The other night, for the umpteenth time, they were showing “It’s a Wonderful Life” on television. It’s a cliché, but it’s true: they don’t make ‘em like this anymore. It’s hard to imagine a movie like this today, where old-fashioned virtues like sacrifice and love of neighbor and a sense of duty and loyalty trump personal ambition and a desire for material gain
There’s something else, too: the movie’s strong, almost insistent undercurrent of faith. It unfolds in an America where religion and simple piety were taken for granted. I was moved once more to see the scene where the Martini family moves into a new house, bought with a low-cost loan financed by George Bailey, the Jimmy Stewart character. And what do these humble Italian immigrants do? Before they enter the house, they pause and bless themselves, making the sign of the cross in a silent prayer of gratitude. Frank Capra, the director, was himself an Italian immigrant and Catholic. This was his world. He’d probably witnessed that scene countless times in his own life. He showed that moment in this movie without condescension or cynicism. It seems utterly natural and normal.
Nearly 70 years after its release, “It’s a Wonderful Life” is rightfully considered a classic. But, to me, it is more than a Christmas movie. It is an Advent movie. It is a movie about expectations and dreams. It’s a movie about waiting for a future that seems never to come—and it’s a story about finding, in the end, redemption.
Significantly— as we draw closer to Christmas— it reminds us of how one life can make a difference in the world.
At this particular moment, though, I’d like to suggest that it offers us another way of looking at this Sunday’s gospel.
When I was watching it the other night, I noticed something that had escaped me the other times I’d seen it. Moments into the movie, after the opening credits, the first name you hear mentioned is George Bailey.
But the second name you hear is St. Joseph.
His name is invoked in a prayer. And from that moment on, “It’s a Wonderful Life” becomes, like this gospel we just heard, the story of a “righteous man” and an angel.
It becomes a parable of sacrifice and self-denial, of generosity and love—the story of a man who spends his life providing for others, forsaking whatever dreams he might have had so that he can fulfill some greater dream, some greater call.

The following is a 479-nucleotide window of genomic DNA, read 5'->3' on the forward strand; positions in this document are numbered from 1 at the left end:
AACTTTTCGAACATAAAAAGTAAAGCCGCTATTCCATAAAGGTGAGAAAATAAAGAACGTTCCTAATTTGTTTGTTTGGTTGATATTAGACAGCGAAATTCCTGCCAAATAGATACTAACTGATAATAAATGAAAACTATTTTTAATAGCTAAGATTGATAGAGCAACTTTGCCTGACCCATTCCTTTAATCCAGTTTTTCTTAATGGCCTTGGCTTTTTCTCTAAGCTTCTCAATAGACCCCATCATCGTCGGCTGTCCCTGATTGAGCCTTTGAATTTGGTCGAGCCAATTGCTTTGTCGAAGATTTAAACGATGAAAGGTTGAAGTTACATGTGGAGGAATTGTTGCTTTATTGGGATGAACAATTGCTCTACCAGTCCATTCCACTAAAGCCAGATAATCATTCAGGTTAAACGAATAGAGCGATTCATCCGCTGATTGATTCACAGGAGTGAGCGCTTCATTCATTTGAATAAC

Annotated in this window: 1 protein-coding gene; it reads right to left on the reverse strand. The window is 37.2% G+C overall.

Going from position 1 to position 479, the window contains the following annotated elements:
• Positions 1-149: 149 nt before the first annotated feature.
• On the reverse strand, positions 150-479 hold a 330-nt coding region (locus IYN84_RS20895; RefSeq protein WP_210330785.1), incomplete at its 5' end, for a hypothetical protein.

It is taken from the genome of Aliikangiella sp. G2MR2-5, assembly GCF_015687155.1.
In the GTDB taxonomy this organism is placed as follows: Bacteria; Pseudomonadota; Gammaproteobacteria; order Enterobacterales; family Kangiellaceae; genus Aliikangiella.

When you think about it, this isn’t that different from the story of the righteous man in today’s gospel, St. Joseph.
Reflecting on all this over the last couple days, I wondered if St. Joseph ever knew, like George Bailey, the frustrations, and anger, and temptations of life.
And I think he probably did.
He was human. He was flawed. He was probably prone to doubt, and anger, and selfishness, and sin—just like all of us. He may have spent a lot of his time praying for patience, or a job, or good health—just as we all do. He may well have known fear and even despair.
But —more importantly—St. Joseph also knew trust. And though he never uttered a word in the gospels, he spoke eloquently with his actions.
St. Joseph listened and he responded to what he heard. He dared to believe the unbelievable and surrender his doubt to God, taking to heart the message of an angel.
And not just any message. This particular message is considered so critical to the gospels that the great scripture scholar Raymond Brown has referred to this passage as “the other annunciation.”
Like Mary at the FIRST annunciation, Joseph took a leap of faith, echoing Mary’s own Magnificat: “I am the servant of the Lord. Be it done to me according to your word.” And as a result of this moment, a family was formed—a Holy Family. God’s great plan could be fulfilled.
Isn’t it that way with all of us?
God’s work can only be accomplished, his will can only be fulfilled, when we give our assent. We are called, like Joseph, to cooperate with God—and to collaborate with him in his plan.
We are called to fulfill a dream: God’s dream for us.
Doing that often demands the hardest thing many of us can muster: trust.
But all we need to do is turn our eyes toward the manger to be reminded of what that kind of trust can accomplish.
All we need is to raise our eyes toward the consecrated host to realize, with a humbling clarity, what can come from dreaming, and listening, and responding to the will of God.
Do we do that? Can we even try?
These final hours of Advent offer us an opportunity to make ourselves fully ready for God to enter our world. But Advent also asks us to do something more than prepare the way of the Lord. It asks us to do what St. Joseph did: to prepare ourselves for God’s will for our lives.
Pray that we learn from Joseph’s example. Seize these days. Make them matter. Prepare. Get to confession. Find time for quiet reflection away from the noise and the distractions and the stress of the season. Listen. And trust.
We need to make ourselves ready for Christ—the life that came into the world and gave new life to all of us!
If we had any doubts, the approach of Christmas reminds us: that truly IS a wonderful life—the most wonderful, in fact, of all.